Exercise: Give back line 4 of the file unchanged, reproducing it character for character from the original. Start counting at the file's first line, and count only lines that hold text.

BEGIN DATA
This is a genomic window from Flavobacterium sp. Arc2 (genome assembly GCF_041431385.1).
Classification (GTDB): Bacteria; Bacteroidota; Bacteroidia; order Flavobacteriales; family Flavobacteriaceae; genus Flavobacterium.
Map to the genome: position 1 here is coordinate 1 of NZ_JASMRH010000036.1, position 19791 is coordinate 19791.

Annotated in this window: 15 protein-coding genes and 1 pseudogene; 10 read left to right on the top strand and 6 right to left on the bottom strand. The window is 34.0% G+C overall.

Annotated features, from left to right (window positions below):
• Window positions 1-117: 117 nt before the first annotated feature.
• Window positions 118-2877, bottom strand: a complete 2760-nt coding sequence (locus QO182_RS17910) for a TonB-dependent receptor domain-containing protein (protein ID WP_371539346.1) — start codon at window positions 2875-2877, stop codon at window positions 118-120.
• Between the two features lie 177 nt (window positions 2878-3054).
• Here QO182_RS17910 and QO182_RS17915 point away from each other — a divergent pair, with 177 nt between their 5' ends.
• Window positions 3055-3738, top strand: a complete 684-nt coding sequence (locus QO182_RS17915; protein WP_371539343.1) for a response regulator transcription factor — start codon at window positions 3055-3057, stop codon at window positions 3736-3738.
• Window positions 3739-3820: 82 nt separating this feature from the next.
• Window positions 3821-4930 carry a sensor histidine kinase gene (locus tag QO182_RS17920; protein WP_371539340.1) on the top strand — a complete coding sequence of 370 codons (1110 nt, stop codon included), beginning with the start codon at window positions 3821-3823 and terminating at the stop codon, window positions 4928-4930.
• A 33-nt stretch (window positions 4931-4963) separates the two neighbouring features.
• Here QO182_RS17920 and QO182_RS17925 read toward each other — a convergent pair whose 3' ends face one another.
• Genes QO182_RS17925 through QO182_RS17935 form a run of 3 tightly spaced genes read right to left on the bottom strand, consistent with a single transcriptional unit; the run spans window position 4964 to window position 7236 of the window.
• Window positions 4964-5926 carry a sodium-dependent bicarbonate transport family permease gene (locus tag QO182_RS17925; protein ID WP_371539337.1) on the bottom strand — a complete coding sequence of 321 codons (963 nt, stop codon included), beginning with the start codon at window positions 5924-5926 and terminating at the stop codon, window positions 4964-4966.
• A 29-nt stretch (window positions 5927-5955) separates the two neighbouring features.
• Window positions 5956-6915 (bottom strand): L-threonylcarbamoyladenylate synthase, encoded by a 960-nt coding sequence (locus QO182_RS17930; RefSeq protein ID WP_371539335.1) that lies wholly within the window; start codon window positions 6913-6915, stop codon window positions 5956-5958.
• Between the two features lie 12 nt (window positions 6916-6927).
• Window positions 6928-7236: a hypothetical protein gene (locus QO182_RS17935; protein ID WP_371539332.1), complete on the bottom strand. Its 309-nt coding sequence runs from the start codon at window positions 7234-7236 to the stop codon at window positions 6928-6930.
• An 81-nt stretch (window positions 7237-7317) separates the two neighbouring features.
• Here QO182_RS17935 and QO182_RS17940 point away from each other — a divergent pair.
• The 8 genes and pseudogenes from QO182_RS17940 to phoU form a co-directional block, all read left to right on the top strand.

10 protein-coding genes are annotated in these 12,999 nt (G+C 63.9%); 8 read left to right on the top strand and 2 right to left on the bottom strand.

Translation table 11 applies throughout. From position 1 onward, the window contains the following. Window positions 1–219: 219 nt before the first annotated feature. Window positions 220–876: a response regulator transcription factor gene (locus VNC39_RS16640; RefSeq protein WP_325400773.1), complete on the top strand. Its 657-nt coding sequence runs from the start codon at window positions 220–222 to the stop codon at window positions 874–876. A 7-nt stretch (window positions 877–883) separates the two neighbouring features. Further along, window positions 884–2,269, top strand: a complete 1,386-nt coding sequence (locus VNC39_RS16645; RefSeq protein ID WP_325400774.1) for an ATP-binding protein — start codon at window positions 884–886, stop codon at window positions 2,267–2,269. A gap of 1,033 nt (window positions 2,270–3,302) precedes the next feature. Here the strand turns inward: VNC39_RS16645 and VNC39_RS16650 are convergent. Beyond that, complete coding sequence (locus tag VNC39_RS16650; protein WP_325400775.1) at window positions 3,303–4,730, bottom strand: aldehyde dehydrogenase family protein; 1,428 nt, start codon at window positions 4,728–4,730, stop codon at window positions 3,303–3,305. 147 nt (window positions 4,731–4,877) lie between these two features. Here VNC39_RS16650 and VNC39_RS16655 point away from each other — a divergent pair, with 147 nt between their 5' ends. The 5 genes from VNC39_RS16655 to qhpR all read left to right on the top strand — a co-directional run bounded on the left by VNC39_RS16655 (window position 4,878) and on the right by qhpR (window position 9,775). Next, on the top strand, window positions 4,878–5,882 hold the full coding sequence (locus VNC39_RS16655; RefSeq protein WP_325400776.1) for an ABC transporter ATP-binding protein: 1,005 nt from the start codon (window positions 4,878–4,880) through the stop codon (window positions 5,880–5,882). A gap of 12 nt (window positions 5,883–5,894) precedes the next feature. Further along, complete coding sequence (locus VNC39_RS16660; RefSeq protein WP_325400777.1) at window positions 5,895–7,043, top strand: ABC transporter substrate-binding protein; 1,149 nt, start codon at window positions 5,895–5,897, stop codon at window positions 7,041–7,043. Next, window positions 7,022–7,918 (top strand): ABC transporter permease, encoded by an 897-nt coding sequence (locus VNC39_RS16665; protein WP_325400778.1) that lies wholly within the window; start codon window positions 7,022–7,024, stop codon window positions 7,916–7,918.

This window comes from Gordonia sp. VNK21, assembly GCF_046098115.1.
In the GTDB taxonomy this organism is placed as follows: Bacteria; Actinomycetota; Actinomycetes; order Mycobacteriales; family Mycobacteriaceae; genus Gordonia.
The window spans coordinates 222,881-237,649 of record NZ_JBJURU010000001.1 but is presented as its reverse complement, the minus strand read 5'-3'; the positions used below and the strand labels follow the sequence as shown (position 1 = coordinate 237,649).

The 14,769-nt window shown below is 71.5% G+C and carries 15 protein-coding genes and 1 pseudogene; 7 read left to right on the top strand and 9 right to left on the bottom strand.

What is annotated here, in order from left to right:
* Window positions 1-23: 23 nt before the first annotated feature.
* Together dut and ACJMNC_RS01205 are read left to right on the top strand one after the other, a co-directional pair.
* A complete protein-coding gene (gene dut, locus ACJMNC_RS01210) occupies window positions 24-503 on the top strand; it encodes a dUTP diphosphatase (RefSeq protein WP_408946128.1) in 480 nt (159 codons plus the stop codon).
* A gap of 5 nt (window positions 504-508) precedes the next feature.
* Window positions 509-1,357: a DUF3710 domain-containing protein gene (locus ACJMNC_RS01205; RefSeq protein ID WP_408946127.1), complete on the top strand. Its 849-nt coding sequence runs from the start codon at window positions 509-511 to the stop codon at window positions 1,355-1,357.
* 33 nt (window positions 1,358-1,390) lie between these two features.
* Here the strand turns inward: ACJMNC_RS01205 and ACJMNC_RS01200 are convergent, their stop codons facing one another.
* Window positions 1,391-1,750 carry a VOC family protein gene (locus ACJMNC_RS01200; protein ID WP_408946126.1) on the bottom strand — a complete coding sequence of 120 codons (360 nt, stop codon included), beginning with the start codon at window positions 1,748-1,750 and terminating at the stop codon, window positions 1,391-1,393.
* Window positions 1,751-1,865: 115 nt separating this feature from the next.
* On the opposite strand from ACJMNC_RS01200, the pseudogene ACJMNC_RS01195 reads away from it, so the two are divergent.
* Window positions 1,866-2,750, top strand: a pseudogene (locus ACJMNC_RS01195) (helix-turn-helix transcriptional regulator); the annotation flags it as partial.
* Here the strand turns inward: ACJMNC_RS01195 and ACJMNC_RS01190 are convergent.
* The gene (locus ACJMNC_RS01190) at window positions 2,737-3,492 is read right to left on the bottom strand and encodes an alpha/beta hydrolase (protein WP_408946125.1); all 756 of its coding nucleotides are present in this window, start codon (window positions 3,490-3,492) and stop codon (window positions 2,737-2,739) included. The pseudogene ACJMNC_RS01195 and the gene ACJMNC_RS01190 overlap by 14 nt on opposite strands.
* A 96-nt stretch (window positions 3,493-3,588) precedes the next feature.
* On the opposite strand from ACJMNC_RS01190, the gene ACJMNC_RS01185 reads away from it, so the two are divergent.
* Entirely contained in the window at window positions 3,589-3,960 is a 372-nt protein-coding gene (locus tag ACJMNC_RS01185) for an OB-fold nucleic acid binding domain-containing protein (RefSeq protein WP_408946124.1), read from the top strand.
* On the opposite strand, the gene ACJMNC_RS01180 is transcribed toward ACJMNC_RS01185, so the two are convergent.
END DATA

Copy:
Annotated in this window: 15 protein-coding genes and 1 pseudogene; 10 read left to right on the top strand and 6 right to left on the bottom strand. The window is 34.0% G+C overall.